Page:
I love my granddaughters, but I am beginning to not like them, which breaks my heart.

Treats, bribes, cajoling, coaxing, and pleading have no effect.

I hope these additional details are helpful.

Callistemon Thu 28-Nov-19 23:03:58

They are both still babies!

Try distraction techniques play with them, instead of constant 'no' and threats of punishment.
Pleading etc not work - you're in charge, not them.

I get the impression that mother may be DIL not DD and you do not like her much. Does she work or just offload the children?

Callistemon Thu 28-Nov-19 23:04:52

Sorry, that sounds like rubbish with missing words etc, hope you can understand it!

quizqueen Thu 28-Nov-19 23:07:23

Tell their mother to sort out alternate childcare (for at least the elder one) and you can then choose to see them just for grandmother special times when you do nice planned things with them. They are not your responsibility to look after 5 full days a week and it's not your problem if her finances are stretched either. However, if she is working she can get 30 hours paid for term time childcare for the over 3. You daughter needs to start being a mother.

Callistemon Thu 28-Nov-19 23:12:33

Yes, nursery - hitting won't be tolerated there but there will be so much to do that she probably wouldn't hit anyone anyway.
If she does, no doubt the other child might hit her back.
That will shock her.

MovingOn2018 Thu 28-Nov-19 23:21:13

How does one discipline small grandchildren who are mostly ignored by their mother?

You don't. They are not your children and you have no right to discipline them especially wuth the advice received from online strangers as opposed to consulting with their parents.

How about you tell us what you'd deem as the most appropriate form of discipline for a 2 year old and a one year old. hmm

Callistemon Thu 28-Nov-19 23:36:08

I don't remember disciplining mine at that age, apart from a firm 'no' if they were feeding their dinner to the dog. That would be my fault anyway for forgetting to shut the dog out.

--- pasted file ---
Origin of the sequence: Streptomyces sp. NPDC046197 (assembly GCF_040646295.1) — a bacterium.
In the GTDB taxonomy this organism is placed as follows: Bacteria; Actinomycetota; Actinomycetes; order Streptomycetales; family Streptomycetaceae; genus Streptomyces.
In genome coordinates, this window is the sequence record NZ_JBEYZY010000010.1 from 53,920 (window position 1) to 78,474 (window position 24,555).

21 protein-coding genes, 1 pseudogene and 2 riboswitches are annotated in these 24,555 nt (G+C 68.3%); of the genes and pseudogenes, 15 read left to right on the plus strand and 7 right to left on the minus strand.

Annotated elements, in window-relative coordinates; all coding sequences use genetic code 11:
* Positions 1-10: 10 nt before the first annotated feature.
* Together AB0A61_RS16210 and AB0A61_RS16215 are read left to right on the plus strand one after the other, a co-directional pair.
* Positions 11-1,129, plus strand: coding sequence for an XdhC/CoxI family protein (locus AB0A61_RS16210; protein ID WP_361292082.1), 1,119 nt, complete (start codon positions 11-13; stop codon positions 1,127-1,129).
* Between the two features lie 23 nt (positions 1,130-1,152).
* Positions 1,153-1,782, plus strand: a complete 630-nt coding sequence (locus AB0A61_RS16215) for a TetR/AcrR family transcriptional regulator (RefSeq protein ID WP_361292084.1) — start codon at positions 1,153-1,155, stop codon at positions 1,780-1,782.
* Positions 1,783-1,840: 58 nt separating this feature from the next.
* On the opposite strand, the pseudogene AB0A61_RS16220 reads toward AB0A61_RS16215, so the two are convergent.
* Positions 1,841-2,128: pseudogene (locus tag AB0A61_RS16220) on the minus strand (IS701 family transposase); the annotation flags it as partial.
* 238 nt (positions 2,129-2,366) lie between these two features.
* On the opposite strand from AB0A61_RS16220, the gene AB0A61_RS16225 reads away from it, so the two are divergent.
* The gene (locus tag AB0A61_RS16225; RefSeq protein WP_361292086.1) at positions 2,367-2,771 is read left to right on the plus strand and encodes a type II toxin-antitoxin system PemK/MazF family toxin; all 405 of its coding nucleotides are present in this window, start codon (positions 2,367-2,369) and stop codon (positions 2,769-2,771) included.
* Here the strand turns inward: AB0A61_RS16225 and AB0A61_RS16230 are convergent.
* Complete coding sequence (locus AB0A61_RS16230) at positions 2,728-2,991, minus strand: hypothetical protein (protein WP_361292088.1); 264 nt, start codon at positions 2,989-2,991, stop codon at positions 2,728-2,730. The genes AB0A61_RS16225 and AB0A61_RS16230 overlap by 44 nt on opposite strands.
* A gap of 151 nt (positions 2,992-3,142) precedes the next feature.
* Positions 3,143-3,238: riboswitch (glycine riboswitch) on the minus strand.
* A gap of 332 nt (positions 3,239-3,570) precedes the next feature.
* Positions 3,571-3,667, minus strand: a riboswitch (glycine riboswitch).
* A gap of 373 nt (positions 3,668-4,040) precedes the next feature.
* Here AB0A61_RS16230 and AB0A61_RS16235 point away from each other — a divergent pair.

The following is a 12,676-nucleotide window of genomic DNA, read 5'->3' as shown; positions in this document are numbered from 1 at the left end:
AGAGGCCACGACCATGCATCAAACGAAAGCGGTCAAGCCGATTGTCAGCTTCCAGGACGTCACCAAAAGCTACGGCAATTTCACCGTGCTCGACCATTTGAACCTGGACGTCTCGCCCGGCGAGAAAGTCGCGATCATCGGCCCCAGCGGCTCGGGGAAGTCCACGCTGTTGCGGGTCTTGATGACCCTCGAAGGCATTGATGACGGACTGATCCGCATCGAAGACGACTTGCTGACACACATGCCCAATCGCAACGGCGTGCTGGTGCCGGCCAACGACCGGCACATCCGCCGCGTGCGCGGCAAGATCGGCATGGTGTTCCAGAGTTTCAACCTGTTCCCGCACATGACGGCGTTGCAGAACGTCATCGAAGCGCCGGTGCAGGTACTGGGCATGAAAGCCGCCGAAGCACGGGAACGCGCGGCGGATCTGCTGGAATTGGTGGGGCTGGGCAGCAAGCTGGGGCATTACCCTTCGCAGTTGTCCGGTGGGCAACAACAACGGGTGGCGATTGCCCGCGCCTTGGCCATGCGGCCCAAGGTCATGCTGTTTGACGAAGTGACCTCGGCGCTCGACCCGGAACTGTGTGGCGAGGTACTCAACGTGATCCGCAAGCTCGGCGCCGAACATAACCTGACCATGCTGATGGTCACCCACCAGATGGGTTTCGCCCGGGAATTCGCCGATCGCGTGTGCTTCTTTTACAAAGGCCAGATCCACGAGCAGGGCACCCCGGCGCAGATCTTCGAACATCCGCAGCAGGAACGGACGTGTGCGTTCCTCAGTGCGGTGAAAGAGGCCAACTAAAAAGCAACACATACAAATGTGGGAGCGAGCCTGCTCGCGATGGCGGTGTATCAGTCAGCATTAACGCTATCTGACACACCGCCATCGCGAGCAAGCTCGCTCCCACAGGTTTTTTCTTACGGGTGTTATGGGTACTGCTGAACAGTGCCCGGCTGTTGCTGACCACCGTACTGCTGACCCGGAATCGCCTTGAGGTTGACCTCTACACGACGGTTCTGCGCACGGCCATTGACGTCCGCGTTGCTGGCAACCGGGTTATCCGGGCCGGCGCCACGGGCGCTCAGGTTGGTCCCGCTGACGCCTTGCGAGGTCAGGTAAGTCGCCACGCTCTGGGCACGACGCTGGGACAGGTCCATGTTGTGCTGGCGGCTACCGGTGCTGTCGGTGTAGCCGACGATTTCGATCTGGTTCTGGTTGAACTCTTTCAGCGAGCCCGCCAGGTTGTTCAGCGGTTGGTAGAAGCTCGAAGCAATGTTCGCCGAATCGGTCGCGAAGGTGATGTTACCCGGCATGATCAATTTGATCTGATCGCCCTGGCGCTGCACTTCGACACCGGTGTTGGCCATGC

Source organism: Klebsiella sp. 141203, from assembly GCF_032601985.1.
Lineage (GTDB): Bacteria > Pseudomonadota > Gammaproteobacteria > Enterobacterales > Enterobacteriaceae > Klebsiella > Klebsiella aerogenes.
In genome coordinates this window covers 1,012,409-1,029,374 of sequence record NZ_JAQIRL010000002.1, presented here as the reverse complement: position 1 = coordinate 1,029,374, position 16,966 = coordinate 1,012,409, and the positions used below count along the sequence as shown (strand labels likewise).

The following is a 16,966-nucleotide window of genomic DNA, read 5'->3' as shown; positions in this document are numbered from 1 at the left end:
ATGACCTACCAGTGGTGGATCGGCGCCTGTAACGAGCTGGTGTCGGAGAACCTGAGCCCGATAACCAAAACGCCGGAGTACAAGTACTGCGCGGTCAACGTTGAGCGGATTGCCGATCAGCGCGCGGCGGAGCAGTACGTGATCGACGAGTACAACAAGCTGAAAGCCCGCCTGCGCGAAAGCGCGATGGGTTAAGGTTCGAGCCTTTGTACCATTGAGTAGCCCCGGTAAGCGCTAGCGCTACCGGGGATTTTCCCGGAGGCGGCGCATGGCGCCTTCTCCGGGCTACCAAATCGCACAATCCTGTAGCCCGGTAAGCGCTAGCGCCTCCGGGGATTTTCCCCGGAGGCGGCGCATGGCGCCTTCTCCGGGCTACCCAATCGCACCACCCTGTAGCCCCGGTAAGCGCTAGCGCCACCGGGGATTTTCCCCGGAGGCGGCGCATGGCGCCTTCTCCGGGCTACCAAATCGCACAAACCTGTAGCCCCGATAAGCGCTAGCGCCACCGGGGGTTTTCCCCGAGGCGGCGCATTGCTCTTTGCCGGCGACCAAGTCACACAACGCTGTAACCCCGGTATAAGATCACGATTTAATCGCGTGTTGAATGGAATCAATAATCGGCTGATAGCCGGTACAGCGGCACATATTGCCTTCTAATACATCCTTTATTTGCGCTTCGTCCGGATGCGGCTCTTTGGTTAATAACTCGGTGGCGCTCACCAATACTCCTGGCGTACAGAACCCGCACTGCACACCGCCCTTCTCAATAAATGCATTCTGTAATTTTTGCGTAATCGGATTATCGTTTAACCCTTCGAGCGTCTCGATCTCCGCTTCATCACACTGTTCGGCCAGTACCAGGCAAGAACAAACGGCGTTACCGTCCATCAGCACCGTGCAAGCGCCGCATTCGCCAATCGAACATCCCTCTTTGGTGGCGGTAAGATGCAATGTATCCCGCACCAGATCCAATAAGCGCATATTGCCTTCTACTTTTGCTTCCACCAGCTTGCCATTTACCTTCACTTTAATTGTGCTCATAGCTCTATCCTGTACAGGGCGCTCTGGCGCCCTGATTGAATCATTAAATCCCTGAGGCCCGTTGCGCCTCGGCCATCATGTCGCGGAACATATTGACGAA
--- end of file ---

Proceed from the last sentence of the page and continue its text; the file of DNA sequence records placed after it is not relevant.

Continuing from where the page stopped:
Chestnut Thu 28-Nov-19 23:48:57

Draw them closer with games and activities you can do together. Talk with them about things. Ask the older one to be good and behave because the younger one will copy them (that gives them a sense of responsibility).
I think you've been carrying a very heavy load with two for 5 days a week and that is way too much. I agree that the older one should be at nursery. When you have one child you will find it much easier to engage them.

CanadianGran Fri 29-Nov-19 00:05:35

Gran's house, Gran's rules. If you look after them all day 5 days a week, then you should be able to discipline them in your own manner. A firm 'no' and taking them away from the situation usually works.

I find my GC are only naughty when they have too much unstructured time together. They start nit-picking and arguing. Give them separate jobs, or toys. One on the floor with cars, the other on the table with crayons, etc.

Madgran77 Fri 29-Nov-19 05:33:39

Have you discussed this with their parents? You need to know what their approach is so that you can maintain consistency as far as possible when looking after them.

As you have them 5 days a week full time, you need to get into routines with them. Young children like routines and feel safe when they know what to expect and what is expected. Consistent expectations will help.